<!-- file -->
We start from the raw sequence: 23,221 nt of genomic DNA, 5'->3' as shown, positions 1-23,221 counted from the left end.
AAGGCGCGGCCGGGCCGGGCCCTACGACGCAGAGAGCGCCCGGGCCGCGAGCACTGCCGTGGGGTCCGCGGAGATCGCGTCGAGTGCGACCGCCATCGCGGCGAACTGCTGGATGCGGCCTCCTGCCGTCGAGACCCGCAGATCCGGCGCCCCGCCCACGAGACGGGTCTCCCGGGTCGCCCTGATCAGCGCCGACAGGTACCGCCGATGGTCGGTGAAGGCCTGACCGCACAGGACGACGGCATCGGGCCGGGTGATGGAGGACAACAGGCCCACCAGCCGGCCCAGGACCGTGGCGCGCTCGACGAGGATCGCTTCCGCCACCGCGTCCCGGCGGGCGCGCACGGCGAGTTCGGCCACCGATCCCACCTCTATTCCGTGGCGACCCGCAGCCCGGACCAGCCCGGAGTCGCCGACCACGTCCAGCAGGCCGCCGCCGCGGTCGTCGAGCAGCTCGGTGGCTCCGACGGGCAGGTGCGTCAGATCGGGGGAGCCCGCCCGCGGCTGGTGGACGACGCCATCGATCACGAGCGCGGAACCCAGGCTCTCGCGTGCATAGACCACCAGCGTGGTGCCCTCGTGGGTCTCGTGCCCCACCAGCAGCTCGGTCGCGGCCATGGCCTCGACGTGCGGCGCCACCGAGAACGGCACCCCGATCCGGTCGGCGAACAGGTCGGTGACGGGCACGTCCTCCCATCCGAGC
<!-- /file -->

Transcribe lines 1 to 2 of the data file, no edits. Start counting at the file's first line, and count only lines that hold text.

We start from the raw sequence: 23,221 nt of genomic DNA, 5'->3' as shown, positions 1-23,221 counted from the left end.
AAGGCGCGGCCGGGCCGGGCCCTACGACGCAGAGAGCGCCCGGGCCGCGAGCACTGCCGTGGGGTCCGCGGAGATCGCGTCGAGTGCGACCGCCATCGCGGCGAACTGCTGGATGCGGCCTCCTGCCGTCGAGACCCGCAGATCCGGCGCCCCGCCCACGAGACGGGTCTCCCGGGTCGCCCTGATCAGCGCCGACAGGTACCGCCGATGGTCGGTGAAGGCCTGACCGCACAGGACGACGGCATCGGGCCGGGTGATGGAGGACAACAGGCCCACCAGCCGGCCCAGGACCGTGGCGCGCTCGACGAGGATCGCTTCCGCCACCGCGTCCCGGCGGGCGCGCACGGCGAGTTCGGCCACCGATCCCACCTCTATTCCGTGGCGACCCGCAGCCCGGACCAGCCCGGAGTCGCCGACCACGTCCAGCAGGCCGCCGCCGCGGTCGTCGAGCAGCTCGGTGGCTCCGACGGGCAGGTGCGTCAGATCGGGGGAGCCCGCCCGCGGCTGGTGGACGACGCCATCGATCACGAGCGCGGAACCCAGGCTCTCGCGTGCATAGACCACCAGCGTGGTGCCCTCGTGGGTCTCGTGCCCCACCAGCAGCTCGGTCGCGGCCATGGCCTCGACGTGCGGCGCCACCGAGAACGGCACCCCGATCCGGTCGGCGAACAGGTCGGTGACGGGCACGTCCTCCCATCCGAGC